Could the American people declare an armistice in 2022?

Phoenix Congress
5 min readNov 11, 2021


Before it was Veterans Day, the US celebrated November 11 as Armistice Day. That was the day in 1918 when the Great War — what we called World War I before we knew we had to start numbering them — finally ended. On the 11th hour of the 11th day of the 11th month, the guns fell silent. After four years and millions and millions of deaths, the war to end all wars concluded when Germany and France agreed to stop fighting.

Photo by Diana Parkhouse on Unsplash

In the 21st century political battlefield, two of the most polarizing issues are guns and abortions. Political parties use them as wedge issues, dividing Americans by stoking fears that the other party will take away access to one of these things. For an American Union of swing voters to draw in voters from both sides of the aisle, we need a way to rise above these fears.

Terms for an armistice

The legislative package supported by the American Union offers a better social contract for the 21st century, one that ends poverty with universal basic income, ends mass incarceration with major criminal justice reform, and ends the endless wars by bringing our troops home. To deescalate tensions around guns and abortions, it establishes a 10-year truce on these issues.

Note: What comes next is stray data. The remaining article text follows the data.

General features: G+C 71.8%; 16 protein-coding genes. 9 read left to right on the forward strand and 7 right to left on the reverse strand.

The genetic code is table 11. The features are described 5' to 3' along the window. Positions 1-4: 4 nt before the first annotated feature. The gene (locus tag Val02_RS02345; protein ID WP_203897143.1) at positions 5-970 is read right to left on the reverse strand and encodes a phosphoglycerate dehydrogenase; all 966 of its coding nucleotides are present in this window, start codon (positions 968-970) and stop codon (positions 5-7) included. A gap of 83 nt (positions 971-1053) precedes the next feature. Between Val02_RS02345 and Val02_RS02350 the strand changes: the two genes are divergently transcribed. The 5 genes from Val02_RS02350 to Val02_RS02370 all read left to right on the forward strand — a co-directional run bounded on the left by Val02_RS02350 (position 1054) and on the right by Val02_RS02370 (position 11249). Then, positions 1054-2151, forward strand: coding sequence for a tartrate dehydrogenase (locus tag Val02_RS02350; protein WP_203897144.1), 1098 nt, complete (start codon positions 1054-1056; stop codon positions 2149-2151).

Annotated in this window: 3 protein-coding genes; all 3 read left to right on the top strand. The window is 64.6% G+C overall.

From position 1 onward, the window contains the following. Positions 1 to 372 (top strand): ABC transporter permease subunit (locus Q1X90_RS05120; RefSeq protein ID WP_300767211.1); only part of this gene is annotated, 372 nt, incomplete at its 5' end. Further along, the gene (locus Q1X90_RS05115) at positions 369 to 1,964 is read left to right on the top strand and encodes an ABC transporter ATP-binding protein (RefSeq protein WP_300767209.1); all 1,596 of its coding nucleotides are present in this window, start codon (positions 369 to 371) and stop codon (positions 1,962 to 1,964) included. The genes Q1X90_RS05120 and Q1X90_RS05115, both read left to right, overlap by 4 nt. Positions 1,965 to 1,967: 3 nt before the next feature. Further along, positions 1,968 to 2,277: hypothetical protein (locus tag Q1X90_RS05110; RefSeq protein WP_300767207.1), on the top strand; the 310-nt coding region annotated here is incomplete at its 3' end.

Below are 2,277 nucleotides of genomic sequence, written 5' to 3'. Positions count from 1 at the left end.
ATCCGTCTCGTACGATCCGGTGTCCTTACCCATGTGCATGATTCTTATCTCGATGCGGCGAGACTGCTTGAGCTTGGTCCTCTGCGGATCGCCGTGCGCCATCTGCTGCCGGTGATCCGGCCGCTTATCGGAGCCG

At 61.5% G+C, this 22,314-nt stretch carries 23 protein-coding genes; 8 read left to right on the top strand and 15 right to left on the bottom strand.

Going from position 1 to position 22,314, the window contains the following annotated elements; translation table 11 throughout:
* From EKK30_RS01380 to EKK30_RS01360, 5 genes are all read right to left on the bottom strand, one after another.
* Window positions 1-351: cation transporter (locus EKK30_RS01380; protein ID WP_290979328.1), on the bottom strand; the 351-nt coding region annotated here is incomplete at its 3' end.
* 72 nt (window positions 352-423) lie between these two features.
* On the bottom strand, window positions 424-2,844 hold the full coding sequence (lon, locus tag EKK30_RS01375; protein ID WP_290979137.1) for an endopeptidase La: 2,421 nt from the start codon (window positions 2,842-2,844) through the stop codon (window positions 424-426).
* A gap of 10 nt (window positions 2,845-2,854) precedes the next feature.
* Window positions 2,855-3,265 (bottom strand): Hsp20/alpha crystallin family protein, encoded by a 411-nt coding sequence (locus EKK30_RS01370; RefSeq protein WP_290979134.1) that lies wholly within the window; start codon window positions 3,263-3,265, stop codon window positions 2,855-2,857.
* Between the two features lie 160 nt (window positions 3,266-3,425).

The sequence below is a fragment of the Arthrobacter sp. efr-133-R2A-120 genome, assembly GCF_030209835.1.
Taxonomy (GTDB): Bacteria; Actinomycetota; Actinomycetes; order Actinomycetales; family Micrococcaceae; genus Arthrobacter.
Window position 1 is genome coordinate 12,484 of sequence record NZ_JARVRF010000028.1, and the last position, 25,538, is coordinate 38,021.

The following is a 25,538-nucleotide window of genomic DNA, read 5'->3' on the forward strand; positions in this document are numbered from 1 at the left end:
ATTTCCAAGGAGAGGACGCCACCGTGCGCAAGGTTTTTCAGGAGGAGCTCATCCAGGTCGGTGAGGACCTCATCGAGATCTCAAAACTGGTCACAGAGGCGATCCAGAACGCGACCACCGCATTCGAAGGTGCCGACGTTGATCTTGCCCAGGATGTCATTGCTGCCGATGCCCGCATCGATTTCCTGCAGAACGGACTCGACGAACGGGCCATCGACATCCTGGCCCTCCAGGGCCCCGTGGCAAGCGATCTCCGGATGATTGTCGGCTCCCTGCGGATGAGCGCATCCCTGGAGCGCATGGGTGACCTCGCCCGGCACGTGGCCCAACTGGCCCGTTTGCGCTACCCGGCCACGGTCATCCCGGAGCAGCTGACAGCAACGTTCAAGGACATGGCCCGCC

Incentives for each side

Each side gets something for coming to the table. Gun control activists would get universal background checks, which the NRA opposes. H.R. 8, which was passed by the House in 2019, is included in the legislative package.

For pro-life activists, they get codification of the Hyde Amendment, an restriction tucked into the budget every year since 1977. It restricts the use of federal funds for abortion, with exceptions for rape, incest, or to protect the life of the mother. This year, President Biden proposed a budget without the Hyde Amendment, so an ongoing battle would be avoided.

Compromises for each side

Pro-gun activists are wary of the threat of new gun restrictions, such as proposals for banning “assault rifles” like H.R. 1808. To address this, the legislative package restricts the consideration of “any bill, joint resolution, amendment, motion, or conference report” that would “prohibit the manufacture, sale, or possession of a firearm.”